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Notable Essays & Shorter Writing

You can read my writing in The Atlantic, Granta, The New York Times Magazine, Griffith Review, and elsewhere online. I tend to be drawn to stories at the intersection of culture and ecology. I am particularly interested in how our relationships to animals — historical and modern — illuminate shifting attitudes towards ideas like cruelty, connectedness and exceptionalism. My favourite type of story often starts with a scientific finding, but leads off into literature, philosophy, art and observation. If I'm writing about nature, it might equally be through a kitsch, artificial object like astroturf, or via a snail in the garden; or it could be a subject as vast as a whale. 

My work has been anthologised in collections including Best Australian Essays and Best Australian Science Writing. Below is a selection. 

Listening to birdsong through the pandemic

The Guardian and anthologised here

Part of a series "Fire, Flood and Plague: Australian authors respond to the crises of 2020"

WHY We're afraid of bats (REVIEW)

The Atlantic

How we know — and how we learn — what animals to fear. 

Letter of Recommendation: Snails

New York Times Magazine

On keeping snails during the COVID-19 pandemic.

The Tragedy of Charisma (book excerpt)

WIRED

The death of a dolphin raises questions about the role of digital technologies in grieving animal extinction.

The LEECH BAROMETER

Granta

"To be consumed by leeches is to be vital, to be animate, though it is also to be reminded you are something else’s prey, and therefore porous and mortal."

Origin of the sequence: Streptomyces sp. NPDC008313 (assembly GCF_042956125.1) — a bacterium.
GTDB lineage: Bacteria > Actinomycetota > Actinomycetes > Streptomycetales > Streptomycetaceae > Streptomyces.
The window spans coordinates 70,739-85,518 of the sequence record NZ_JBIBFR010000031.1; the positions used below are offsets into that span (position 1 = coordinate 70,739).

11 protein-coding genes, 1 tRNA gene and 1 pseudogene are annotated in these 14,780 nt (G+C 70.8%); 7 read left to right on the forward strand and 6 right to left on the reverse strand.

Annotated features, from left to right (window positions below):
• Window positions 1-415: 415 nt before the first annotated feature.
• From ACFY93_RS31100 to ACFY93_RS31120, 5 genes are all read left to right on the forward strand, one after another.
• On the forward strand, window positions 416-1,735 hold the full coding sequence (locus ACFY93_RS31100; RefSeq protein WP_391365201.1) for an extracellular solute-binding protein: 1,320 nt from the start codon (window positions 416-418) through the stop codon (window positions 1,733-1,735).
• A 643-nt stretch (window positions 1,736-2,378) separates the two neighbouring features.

Imagining The Jellyfish apocalypse (review)

The Atlantic

Could stinging, gelatinous blobs take over the world’s oceans?

Animal Kingdom: Salmon on Psychotropics

The Atlantic

Human pharmaceuticals are polluting waterways — and freshwater animals are swimming in a cocktail of our drugs.

Letter of Recommendation: ASTROTURF

New York Times Magazine

Lawns are hardly natural. Why not go all the way?

Whale fall

Granta The Best Australian Essays

"The whale as landfill. It was a metaphor, and then it wasn’t."

What Lies Beneath (Review)

The Atlantic

Burrow below the planet's surface, and even there, humanity has left its imprint.

The Bird on the Floor

The Monthly

Helen Pynor’s bio-art explores life after death.

Animal Kingdom: Bovine Friends Forever

The Atlantic & Best Australian Science Writing

Cows need friends to be happy, but modern farms deprive them of meaningful companionship.

Giants of the deep (Review)

The Atlantic

Technology has changed the way we surveil ocean creatures, and how we understand whale evolution.

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